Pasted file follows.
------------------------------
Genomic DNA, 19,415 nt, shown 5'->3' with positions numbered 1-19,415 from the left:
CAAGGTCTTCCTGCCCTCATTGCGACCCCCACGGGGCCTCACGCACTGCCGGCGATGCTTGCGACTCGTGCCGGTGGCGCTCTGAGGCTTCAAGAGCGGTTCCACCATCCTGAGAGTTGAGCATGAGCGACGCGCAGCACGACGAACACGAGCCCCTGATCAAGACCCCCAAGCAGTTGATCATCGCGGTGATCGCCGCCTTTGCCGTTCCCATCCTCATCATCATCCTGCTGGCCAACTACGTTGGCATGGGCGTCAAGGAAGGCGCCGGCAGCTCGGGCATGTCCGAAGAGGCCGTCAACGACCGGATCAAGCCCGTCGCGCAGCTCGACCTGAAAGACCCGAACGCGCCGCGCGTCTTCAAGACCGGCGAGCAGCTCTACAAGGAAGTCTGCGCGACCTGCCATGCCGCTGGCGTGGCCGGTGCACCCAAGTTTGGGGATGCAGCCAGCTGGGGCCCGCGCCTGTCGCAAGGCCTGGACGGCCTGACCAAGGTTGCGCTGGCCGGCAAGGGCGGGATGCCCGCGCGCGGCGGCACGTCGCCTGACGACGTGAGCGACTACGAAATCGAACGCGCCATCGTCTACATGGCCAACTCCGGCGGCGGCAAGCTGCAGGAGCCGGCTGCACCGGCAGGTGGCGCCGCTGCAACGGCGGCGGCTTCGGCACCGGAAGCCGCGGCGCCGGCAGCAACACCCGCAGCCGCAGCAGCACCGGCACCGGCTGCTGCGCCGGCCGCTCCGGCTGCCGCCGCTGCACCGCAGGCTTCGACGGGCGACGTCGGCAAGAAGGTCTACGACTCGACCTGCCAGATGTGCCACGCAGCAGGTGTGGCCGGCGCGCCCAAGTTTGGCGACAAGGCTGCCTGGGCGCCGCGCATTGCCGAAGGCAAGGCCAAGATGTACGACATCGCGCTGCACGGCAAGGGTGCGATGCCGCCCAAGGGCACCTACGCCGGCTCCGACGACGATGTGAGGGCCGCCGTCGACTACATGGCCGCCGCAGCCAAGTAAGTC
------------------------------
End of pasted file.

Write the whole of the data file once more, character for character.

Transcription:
Genomic DNA, 19,415 nt, shown 5'->3' with positions numbered 1-19,415 from the left:
CAAGGTCTTCCTGCCCTCATTGCGACCCCCACGGGGCCTCACGCACTGCCGGCGATGCTTGCGACTCGTGCCGGTGGCGCTCTGAGGCTTCAAGAGCGGTTCCACCATCCTGAGAGTTGAGCATGAGCGACGCGCAGCACGACGAACACGAGCCCCTGATCAAGACCCCCAAGCAGTTGATCATCGCGGTGATCGCCGCCTTTGCCGTTCCCATCCTCATCATCATCCTGCTGGCCAACTACGTTGGCATGGGCGTCAAGGAAGGCGCCGGCAGCTCGGGCATGTCCGAAGAGGCCGTCAACGACCGGATCAAGCCCGTCGCGCAGCTCGACCTGAAAGACCCGAACGCGCCGCGCGTCTTCAAGACCGGCGAGCAGCTCTACAAGGAAGTCTGCGCGACCTGCCATGCCGCTGGCGTGGCCGGTGCACCCAAGTTTGGGGATGCAGCCAGCTGGGGCCCGCGCCTGTCGCAAGGCCTGGACGGCCTGACCAAGGTTGCGCTGGCCGGCAAGGGCGGGATGCCCGCGCGCGGCGGCACGTCGCCTGACGACGTGAGCGACTACGAAATCGAACGCGCCATCGTCTACATGGCCAACTCCGGCGGCGGCAAGCTGCAGGAGCCGGCTGCACCGGCAGGTGGCGCCGCTGCAACGGCGGCGGCTTCGGCACCGGAAGCCGCGGCGCCGGCAGCAACACCCGCAGCCGCAGCAGCACCGGCACCGGCTGCTGCGCCGGCCGCTCCGGCTGCCGCCGCTGCACCGCAGGCTTCGACGGGCGACGTCGGCAAGAAGGTCTACGACTCGACCTGCCAGATGTGCCACGCAGCAGGTGTGGCCGGCGCGCCCAAGTTTGGCGACAAGGCTGCCTGGGCGCCGCGCATTGCCGAAGGCAAGGCCAAGATGTACGACATCGCGCTGCACGGCAAGGGTGCGATGCCGCCCAAGGGCACCTACGCCGGCTCCGACGACGATGTGAGGGCCGCCGTCGACTACATGGCCGCCGCAGCCAAGTAAGTC